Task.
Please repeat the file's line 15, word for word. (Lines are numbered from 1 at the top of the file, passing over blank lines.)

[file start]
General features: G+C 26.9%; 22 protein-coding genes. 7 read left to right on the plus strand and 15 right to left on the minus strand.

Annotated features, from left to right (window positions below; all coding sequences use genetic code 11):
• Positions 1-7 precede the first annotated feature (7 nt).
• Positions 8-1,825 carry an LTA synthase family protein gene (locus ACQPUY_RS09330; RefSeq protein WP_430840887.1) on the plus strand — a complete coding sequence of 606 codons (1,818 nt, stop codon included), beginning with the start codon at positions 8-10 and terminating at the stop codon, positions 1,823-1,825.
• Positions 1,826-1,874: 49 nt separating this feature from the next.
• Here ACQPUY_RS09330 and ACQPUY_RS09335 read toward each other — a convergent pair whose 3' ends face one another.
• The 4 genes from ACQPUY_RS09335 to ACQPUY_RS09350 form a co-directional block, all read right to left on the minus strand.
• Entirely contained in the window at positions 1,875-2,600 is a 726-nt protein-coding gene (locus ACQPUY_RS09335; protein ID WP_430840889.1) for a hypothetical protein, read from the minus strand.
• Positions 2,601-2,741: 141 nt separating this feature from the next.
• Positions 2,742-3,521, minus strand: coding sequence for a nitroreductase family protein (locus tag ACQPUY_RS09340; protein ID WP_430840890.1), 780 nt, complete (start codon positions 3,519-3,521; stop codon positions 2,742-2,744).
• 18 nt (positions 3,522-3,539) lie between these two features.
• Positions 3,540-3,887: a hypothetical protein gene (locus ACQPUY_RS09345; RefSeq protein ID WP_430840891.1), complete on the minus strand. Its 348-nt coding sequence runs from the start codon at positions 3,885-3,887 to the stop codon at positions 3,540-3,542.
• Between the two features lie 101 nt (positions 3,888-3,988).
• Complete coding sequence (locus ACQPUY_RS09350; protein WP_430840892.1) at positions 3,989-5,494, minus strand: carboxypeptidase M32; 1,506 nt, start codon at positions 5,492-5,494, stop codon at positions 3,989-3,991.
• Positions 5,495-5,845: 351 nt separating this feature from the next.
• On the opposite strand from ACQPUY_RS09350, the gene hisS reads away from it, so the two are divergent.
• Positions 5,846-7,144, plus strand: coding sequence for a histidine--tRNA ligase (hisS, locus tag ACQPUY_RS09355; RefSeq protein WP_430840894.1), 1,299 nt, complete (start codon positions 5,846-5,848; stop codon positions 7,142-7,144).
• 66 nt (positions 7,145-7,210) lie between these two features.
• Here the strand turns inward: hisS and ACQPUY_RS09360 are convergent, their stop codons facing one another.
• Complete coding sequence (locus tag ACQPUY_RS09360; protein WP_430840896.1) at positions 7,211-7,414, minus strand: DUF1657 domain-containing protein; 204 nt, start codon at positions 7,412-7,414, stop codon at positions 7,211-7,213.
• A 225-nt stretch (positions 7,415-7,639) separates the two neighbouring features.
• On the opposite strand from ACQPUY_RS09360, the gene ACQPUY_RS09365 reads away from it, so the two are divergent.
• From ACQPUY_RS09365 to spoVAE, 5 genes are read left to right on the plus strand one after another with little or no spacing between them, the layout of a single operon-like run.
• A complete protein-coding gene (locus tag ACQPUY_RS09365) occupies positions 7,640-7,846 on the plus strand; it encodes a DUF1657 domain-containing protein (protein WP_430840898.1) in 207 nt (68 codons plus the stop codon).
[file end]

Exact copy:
• Positions 5,495-5,845: 351 nt separating this feature from the next.